[caption id=”attachment_1316” align=”alignnone” width=”640”] (Photo provided by Flickr-msucoo93, modified by Moraima Capellán Pichardo)[/caption]
- It only took two movies to get to some gratuitous horror movie sex scenes. It was 0% real and 100% awkward.
- Anytime dumplings were being prepared. That squishing and chopping noise will haunt me.
- Mrs. Lei looking directly into the camera while eating was so subtly creepy. Girl, can you not?
- The illegal abortion scene. Need I say more?
- Which then lead to this poor girl bleeding out and leaving a puddle of blood behind on the bus and then some poor dude just sits in it. ALWAYS LOOK BEFORE YOU SIT PEOPLE!
What I Learned:
- If it’s too good to be true, then it is. I’m floored that someone who’s old enough to be my grandmother looks my age (and better than me at my age) but that’s not worth getting into cannibalism and the black market.
- Turning into a hottie isn’t guaranteed to save a marriage. If you’re going to do something crazy for beauty, do it for you and not your cheating husband. It probably would’ve been cheaper and less cannibalistic to just file for divorce.
- If it’s illegal and it’s taking place in a sketchy apartment, RUN.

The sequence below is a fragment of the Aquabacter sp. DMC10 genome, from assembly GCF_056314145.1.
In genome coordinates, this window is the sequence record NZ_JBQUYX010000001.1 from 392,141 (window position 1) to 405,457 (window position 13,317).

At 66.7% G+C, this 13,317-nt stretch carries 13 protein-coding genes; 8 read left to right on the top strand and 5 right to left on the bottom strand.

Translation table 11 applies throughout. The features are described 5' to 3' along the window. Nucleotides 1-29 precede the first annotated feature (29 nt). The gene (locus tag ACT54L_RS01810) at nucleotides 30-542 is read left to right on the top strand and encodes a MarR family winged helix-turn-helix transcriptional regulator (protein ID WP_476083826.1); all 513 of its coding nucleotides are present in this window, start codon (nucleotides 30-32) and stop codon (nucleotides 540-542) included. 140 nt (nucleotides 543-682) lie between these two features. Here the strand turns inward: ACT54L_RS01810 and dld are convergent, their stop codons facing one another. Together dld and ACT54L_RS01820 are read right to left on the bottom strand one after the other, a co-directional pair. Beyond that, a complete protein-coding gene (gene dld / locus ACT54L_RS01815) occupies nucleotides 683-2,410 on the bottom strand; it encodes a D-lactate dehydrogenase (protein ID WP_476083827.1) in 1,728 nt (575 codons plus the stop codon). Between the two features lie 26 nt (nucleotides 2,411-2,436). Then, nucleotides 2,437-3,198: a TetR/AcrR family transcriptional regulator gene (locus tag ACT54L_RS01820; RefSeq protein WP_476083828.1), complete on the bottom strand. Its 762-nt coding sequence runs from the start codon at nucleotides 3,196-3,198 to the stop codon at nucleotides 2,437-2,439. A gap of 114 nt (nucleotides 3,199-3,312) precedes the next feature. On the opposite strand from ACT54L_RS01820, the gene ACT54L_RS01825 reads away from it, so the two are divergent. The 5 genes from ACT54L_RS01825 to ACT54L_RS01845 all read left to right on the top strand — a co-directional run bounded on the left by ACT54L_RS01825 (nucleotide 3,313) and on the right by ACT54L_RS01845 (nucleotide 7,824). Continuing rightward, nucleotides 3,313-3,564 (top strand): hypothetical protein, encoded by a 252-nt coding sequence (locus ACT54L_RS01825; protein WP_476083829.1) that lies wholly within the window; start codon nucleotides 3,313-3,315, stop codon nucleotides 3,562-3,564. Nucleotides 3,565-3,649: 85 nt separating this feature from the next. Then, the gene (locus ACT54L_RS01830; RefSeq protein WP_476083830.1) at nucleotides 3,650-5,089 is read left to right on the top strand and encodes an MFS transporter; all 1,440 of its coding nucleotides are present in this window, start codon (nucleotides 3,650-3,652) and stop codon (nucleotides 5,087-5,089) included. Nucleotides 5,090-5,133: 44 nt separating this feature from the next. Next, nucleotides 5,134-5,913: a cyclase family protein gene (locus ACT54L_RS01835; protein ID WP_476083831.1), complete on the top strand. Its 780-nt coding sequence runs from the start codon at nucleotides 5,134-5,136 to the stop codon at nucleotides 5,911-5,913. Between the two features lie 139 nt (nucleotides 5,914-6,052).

What I Would’ve Done Differently:
- Divorced that good for nothing son of a bitch and used all of the money toward crazy, but legal, beauty products and routines.
- Not actually give Aunt Mei the real deal. Just give her tons of random shit and hope she never catches on.
- Team up with younger mistress and Aunt Mei to get back at Mr. Lei for being an asshole. (Did I just loosely summarize the plot to John Tucker Must Die or The Other Woman ?)
- I shouldn’t have eaten dumplings right before watching this. That was a bad move. Should’ve stuck to Chipotle.
Celina Bonifacio (@celinabonifacio) is a staff writer for The High Screen and a graduate from Buffalo State with a B.A. in public communications and writing. Pizza and not wearing sweatpants in public are just a few of the things she’s passionate about. Celina currently resides in Queens, N.Y. where you’ll probably find her sitting alone at a cafe sipping a caramel macchiato.
More from Celina’s Horror Movie Challenge: